Sprains and fractures in the foot, are both common injuries with fairly similar symptoms. Sprains occur when a ligament is overstretched or torn. Symptoms of a foot sprain include pain around the arch of the foot, bruising, swelling, tenderness, and difficulty walking. Foot fractures occur when one or more of the bones in the foot break. Symptoms of a foot fracture include intense pain that worsens during physical activity, swelling, bruising, tenderness, difficulty walking, and a foot deformity. You may also hear a cracking sound at the time of injury if the fracture is severe. If you are experiencing symptoms of a foot sprain or a fracture, it is suggested that you seek the care of a podiatrist, who can properly diagnose and treat your condition.

A broken foot requires immediate medical attention and treatment. If you need your feet checked, contact Dr. Mark Gagnon from Advanced Podiatry. Our doctor can provide the care you need to keep you pain-free and on your feet.

Broken Foot Causes, Symptoms, and Treatment

A broken foot is caused by one of the bones in the foot typically breaking when bended, crushed, or stretched beyond its natural capabilities. Usually the location of the fracture indicates how the break occurred, whether it was through an object, fall, or any other type of injury.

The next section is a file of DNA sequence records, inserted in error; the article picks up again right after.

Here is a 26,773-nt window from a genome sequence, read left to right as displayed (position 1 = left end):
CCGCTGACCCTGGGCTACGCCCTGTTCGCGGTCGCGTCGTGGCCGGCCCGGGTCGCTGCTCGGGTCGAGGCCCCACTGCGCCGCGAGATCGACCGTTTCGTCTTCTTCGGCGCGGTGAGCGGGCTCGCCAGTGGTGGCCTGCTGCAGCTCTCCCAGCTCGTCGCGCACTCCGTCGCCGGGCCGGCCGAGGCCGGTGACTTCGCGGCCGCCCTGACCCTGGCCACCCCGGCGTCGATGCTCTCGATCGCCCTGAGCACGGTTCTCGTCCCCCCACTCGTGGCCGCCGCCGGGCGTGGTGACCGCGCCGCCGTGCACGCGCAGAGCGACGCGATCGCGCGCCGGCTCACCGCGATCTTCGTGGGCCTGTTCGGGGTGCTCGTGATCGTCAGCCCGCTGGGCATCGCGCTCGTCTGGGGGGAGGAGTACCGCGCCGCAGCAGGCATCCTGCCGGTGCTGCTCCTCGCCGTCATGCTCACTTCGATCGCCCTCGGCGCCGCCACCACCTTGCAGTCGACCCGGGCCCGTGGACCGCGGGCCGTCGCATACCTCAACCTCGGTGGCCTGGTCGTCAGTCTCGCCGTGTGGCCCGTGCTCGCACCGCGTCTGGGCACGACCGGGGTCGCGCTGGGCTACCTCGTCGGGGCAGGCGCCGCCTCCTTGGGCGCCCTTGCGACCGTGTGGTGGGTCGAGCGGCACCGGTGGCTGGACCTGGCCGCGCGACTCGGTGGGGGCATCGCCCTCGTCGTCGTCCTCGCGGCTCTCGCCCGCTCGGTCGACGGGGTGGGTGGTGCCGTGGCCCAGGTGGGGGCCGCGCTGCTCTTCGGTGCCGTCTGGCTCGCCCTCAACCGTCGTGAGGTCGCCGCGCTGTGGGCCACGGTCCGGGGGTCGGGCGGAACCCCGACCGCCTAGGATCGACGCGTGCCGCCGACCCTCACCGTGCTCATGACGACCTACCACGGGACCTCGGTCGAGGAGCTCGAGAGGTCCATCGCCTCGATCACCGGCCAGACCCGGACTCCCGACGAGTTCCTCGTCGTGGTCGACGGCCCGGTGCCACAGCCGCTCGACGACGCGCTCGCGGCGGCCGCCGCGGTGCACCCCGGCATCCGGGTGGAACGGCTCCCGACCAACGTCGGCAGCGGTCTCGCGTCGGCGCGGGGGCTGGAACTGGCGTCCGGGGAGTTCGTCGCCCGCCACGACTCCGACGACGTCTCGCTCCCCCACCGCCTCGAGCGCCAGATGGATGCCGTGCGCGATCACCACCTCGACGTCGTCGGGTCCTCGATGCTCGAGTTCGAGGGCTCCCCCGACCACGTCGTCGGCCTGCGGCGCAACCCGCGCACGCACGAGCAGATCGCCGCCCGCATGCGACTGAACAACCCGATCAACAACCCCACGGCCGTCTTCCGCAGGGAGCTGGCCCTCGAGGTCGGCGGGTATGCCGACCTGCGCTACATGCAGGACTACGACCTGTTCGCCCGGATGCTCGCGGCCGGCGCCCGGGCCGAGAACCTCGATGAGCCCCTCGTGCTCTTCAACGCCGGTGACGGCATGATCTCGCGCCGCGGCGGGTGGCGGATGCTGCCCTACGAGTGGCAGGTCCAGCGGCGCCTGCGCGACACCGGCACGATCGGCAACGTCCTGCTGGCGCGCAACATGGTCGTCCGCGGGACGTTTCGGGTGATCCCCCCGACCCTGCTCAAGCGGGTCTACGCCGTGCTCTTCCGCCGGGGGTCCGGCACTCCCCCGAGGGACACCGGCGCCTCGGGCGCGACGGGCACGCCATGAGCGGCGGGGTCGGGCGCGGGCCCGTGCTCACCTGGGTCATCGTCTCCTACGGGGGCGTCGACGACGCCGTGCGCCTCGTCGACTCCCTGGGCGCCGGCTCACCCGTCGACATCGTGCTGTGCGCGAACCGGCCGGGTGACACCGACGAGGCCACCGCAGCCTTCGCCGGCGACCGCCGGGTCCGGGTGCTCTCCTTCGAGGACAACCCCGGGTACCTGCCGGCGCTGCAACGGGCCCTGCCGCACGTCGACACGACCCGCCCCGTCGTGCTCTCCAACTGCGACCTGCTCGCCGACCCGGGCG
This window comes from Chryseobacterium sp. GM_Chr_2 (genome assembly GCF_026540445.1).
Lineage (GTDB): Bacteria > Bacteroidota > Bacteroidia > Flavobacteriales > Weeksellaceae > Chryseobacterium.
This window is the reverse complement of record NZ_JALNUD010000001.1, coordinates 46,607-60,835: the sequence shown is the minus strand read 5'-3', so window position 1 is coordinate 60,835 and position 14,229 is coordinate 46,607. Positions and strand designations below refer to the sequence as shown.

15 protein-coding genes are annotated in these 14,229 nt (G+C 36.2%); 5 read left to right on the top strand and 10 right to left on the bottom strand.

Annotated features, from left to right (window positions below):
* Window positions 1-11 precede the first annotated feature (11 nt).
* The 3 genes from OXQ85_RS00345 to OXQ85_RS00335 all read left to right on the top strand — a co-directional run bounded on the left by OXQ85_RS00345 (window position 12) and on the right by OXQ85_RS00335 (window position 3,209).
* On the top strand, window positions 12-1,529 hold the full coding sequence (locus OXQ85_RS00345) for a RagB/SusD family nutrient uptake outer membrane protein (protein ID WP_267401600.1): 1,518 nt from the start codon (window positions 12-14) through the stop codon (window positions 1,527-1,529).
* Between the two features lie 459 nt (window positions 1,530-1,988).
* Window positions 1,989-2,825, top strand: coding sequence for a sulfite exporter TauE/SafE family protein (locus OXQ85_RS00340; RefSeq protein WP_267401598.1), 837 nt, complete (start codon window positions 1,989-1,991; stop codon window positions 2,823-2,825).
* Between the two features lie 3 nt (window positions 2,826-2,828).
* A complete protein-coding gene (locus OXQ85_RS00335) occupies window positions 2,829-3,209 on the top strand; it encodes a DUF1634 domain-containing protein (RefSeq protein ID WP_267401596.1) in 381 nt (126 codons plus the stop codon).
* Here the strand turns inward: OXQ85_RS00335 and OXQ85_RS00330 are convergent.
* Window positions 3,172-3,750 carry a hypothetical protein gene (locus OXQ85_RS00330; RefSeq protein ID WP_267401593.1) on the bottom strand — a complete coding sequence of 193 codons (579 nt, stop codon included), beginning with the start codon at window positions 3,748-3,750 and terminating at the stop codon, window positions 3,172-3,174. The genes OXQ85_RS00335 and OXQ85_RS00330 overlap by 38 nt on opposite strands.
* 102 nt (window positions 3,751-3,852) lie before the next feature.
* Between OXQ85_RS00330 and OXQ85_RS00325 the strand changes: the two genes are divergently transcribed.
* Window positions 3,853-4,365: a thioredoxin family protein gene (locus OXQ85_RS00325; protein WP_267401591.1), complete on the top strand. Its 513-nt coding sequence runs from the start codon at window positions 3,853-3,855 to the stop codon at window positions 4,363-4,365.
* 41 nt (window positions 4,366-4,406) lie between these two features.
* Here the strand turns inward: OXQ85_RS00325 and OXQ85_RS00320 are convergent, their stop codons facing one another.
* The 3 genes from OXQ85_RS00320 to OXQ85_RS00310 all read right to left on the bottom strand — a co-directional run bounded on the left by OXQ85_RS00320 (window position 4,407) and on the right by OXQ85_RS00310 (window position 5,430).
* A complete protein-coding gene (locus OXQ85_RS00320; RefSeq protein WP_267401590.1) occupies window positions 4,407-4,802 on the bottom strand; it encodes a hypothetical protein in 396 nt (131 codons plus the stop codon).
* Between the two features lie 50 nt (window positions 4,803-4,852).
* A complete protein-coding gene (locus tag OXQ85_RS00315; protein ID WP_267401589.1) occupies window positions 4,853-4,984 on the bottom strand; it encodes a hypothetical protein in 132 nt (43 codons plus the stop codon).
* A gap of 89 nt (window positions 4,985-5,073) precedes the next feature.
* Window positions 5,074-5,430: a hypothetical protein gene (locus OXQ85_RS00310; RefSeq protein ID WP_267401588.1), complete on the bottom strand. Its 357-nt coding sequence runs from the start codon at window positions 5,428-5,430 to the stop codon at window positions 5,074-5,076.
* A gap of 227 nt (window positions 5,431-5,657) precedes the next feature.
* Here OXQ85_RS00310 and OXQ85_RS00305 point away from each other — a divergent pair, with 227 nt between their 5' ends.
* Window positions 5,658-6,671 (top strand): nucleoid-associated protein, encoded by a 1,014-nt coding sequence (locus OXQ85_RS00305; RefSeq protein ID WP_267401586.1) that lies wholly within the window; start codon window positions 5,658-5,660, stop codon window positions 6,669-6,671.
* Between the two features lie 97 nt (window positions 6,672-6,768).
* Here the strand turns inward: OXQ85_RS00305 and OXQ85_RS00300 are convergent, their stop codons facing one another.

Common Symptoms of Broken Feet:

  • Bruising
  • Pain
  • Redness
  • Swelling
  • Blue in color
  • Numbness
  • Cold
  • Misshapen
  • Cuts
  • Deformities

Those that suspect they have a broken foot shoot seek urgent medical attention where a medical professional could diagnose the severity.

Treatment for broken bones varies depending on the cause, severity and location. Some will require the use of splints, casts or crutches while others could even involve surgery to repair the broken bones. Personal care includes the use of ice and keeping the foot stabilized and elevated.

If you have any questions please feel free to contact one of our offices located in Crestwood, Orland Park, and Summit, IL . We offer the newest diagnostic and treatment technologies for all your foot and ankle needs.

Read more about Causes, Symptoms, and Treatment for a Broken Foot
Published in Blog
Sunday, 21 March 2021 00:00

Reminder: When Was the Last Time...?

Custom orthotics, or shoe inserts, should be periodically replaced. Orthotics must fit properly to give you the best results. Protect your feet and ankles!

Published in Blog
Monday, 15 March 2021 00:00

What Is Tenosynovitis?